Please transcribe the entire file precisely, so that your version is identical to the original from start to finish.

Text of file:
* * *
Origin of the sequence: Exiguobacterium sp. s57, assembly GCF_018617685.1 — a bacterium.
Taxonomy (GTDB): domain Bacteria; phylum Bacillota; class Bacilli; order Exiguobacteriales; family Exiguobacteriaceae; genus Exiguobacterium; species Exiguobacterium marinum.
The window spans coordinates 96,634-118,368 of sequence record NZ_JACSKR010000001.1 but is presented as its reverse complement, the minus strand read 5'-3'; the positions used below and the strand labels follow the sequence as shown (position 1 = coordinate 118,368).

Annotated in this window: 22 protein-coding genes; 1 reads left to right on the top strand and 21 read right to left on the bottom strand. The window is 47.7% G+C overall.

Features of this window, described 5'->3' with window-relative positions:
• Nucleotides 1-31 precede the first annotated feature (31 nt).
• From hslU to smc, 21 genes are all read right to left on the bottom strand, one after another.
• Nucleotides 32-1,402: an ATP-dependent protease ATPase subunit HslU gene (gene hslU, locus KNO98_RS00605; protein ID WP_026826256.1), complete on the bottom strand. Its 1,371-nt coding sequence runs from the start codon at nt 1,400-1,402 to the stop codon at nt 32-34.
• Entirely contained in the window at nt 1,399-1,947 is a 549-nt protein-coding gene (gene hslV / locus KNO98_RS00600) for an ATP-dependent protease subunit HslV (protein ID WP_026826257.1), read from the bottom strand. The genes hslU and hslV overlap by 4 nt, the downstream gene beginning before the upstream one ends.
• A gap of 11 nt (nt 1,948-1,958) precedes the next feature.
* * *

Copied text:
Origin of the sequence: Exiguobacterium sp. s57, assembly GCF_018617685.1 — a bacterium.
Taxonomy (GTDB): domain Bacteria; phylum Bacillota; class Bacilli; order Exiguobacteriales; family Exiguobacteriaceae; genus Exiguobacterium; species Exiguobacterium marinum.
The window spans coordinates 96,634-118,368 of sequence record NZ_JACSKR010000001.1 but is presented as its reverse complement, the minus strand read 5'-3'; the positions used below and the strand labels follow the sequence as shown (position 1 = coordinate 118,368).

Annotated in this window: 22 protein-coding genes; 1 reads left to right on the top strand and 21 read right to left on the bottom strand. The window is 47.7% G+C overall.

Features of this window, described 5'->3' with window-relative positions:
• Nucleotides 1-31 precede the first annotated feature (31 nt).
• From hslU to smc, 21 genes are all read right to left on the bottom strand, one after another.
• Nucleotides 32-1,402: an ATP-dependent protease ATPase subunit HslU gene (gene hslU, locus KNO98_RS00605; protein ID WP_026826256.1), complete on the bottom strand. Its 1,371-nt coding sequence runs from the start codon at nt 1,400-1,402 to the stop codon at nt 32-34.
• Entirely contained in the window at nt 1,399-1,947 is a 549-nt protein-coding gene (gene hslV / locus KNO98_RS00600) for an ATP-dependent protease subunit HslV (protein ID WP_026826257.1), read from the bottom strand. The genes hslU and hslV overlap by 4 nt, the downstream gene beginning before the upstream one ends.
• A gap of 11 nt (nt 1,948-1,958) precedes the next feature.